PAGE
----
Director Amy Berg managed to land all the “big gets” she needed for her documentary, “Janis: Little Girl Blue.”
She got interviews with Kris Kristofferson, and the surviving bandmates from Janis Joplin’s three-band career. There are surviving boyfriends, including “Country” Joe McDonald, and a surviving girlfriend.
And she rounded up the two biographers — sister Laura Joplin, and Joplin’s road manager John Byrne Cooke — whose books bookend the life of the great ’60s soul singer. That granted Berg access to the many letters Janis wrote to family and friends (read from in the film by singer Cat Power), and to the behind-the-scenes world of her stardom and the drug abuse that would lead to her untimely death.
“Little Girl Blue” is thus definitive, a thorough portrait of this “American Master” (it will appear on PBS in 2016, after a limited theatrical release this November and December.
The arc of her musical life has never been more understandable, from folk to folk blues to hard blues. Her growing understanding of how to use her voice is explained (ripped from the pages of Cooke’s book) and explored through footage from shows in San Francisco to Woodstock, Europe to Canada.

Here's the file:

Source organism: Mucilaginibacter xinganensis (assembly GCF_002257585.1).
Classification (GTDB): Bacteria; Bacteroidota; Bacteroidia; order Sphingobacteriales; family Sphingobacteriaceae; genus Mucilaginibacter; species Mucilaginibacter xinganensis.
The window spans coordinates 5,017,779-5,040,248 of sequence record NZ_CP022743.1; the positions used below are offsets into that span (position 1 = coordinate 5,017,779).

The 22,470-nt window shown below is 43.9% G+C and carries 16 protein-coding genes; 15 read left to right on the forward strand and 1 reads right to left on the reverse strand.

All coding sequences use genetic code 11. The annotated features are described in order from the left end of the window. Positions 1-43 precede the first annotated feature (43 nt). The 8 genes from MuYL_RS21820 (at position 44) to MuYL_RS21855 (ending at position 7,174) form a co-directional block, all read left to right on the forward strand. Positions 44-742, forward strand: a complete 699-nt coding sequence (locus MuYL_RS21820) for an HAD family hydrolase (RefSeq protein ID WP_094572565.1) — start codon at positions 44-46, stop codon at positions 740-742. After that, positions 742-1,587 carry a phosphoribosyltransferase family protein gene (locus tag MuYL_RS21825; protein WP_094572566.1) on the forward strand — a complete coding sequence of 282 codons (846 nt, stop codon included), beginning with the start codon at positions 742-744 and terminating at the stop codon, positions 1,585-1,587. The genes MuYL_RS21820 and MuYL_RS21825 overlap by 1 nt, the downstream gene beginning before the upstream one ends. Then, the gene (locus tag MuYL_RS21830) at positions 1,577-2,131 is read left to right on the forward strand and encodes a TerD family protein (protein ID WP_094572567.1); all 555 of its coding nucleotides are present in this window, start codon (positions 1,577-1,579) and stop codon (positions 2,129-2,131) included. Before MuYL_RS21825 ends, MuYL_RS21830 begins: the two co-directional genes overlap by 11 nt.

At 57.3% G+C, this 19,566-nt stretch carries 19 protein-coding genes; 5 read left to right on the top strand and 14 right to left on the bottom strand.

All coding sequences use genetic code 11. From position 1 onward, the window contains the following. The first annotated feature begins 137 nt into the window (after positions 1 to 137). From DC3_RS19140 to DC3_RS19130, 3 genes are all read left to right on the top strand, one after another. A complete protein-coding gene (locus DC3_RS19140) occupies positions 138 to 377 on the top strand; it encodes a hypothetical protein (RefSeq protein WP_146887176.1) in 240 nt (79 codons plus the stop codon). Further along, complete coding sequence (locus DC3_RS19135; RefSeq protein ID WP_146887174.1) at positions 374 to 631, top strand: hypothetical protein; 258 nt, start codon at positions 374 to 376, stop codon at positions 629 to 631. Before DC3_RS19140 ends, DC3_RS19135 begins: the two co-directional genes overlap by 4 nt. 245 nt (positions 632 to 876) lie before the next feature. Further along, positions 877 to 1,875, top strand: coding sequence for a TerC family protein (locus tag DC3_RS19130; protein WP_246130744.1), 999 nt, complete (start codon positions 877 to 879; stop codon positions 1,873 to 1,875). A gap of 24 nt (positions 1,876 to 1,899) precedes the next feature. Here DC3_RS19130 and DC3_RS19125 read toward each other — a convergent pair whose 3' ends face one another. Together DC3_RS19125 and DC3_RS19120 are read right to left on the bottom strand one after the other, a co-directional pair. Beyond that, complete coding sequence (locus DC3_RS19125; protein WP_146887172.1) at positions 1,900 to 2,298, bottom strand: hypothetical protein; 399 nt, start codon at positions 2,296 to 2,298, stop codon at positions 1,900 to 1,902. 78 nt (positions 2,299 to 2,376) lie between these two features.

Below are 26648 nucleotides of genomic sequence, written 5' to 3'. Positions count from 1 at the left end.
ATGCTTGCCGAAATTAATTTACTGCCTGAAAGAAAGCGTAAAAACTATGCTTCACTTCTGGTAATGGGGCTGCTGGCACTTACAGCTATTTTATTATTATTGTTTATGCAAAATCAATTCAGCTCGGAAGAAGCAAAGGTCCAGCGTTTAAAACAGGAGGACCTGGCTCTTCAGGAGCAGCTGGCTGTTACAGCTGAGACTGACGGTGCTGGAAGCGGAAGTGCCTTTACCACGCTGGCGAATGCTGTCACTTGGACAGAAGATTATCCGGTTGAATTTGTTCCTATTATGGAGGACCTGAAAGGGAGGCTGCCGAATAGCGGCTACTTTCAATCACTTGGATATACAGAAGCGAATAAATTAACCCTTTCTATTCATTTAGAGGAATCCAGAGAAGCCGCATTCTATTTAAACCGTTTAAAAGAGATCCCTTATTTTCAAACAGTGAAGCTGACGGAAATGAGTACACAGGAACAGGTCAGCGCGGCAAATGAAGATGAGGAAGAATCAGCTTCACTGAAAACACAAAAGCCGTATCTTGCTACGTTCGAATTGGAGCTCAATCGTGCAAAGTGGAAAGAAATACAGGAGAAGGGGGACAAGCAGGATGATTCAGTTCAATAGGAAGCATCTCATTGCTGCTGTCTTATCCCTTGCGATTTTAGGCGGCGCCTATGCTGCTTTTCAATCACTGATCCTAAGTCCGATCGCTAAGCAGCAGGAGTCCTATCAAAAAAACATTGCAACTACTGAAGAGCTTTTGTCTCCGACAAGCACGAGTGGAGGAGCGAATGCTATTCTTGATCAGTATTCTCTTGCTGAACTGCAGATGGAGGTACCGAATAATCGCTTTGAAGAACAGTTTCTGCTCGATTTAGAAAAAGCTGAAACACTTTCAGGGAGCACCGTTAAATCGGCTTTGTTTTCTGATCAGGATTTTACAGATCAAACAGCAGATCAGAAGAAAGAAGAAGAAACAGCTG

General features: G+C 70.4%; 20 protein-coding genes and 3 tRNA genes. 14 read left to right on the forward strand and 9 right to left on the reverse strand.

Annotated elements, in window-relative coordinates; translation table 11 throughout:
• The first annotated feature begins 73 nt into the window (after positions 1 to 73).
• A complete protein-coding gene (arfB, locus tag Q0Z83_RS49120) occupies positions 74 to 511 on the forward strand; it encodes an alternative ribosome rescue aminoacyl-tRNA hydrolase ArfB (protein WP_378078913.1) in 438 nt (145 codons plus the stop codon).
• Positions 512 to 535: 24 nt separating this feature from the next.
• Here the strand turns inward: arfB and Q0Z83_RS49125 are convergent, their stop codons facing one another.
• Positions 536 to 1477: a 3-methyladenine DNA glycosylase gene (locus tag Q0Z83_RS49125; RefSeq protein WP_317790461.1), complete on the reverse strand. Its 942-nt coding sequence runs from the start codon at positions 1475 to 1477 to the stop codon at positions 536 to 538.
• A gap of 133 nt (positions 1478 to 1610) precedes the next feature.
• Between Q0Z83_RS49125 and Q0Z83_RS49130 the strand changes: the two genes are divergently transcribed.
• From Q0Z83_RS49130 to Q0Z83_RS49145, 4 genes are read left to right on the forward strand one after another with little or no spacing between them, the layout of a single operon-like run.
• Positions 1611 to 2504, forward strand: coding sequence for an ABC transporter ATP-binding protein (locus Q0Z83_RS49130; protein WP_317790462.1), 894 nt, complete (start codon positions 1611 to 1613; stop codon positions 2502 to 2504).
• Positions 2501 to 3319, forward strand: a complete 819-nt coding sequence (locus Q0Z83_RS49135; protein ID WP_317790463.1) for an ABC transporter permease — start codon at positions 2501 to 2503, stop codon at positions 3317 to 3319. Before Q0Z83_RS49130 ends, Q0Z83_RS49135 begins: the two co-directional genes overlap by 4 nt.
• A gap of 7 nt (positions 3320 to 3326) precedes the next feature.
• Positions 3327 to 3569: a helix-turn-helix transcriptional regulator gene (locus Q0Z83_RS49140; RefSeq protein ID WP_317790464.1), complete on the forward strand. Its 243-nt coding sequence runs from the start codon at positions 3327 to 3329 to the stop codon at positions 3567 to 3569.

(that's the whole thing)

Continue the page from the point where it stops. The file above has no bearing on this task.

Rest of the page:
The performances are almost uniformly hair-raising — her command of the blues patter and scat between verses of the epic songs of her repertoire. “Cry Baby,” “Tell Mama All ABout It,” “Me & Bobby McKee,”every song serving up a another “Piece of My Heart.”
Her TV interviews range from the bitter/bittersweet one from the night she went to her Port Arthur, Texas high school reunion, to her free-wheeling chats with Dick Cavett. The self-adoring talk show host has never come off warmer than he does in talking with Berg about Joplin. She was at her most unguarded in TV conversations with Cavett, who asked tough questions with a hint of concern and tenderness that will surprise you.
We learn who her biggest influence might have been — Otis Redding. We see just what it took to get her on stage and on film in the 1967 Monterey Pop Festival from filmmaker D.A. Pennebaker.
Her bandmates — Dave Getz especially — talk about the good and bad influences swirling around her, and how she “turned into a caricature” of the earthy Blues Mama persona the media gave to her.
“Little Girl Blue” is a terrific film, not as moving or damning as this year’s Amy Winehouse expose, but a warm piece of cinematic scholarship. Berg rounds up all we remember and has those who knew her best explain those memories for a musically revealing portrait of a mercurial talent who has been dead far longer than she was alive, but who seems as vital and relevant today as she must have on the cusp of the ’70s.
MPAA Rating: unrated, with substance abuse, nudity, profanity
Cast: Janis Joplin, John Byrne Cooke, Laura Joplin, Dick Cavett, the voice of Cat Power
Credits: Directed by Amy Berg. A FilmRise/PBS release.
Running time: 1:43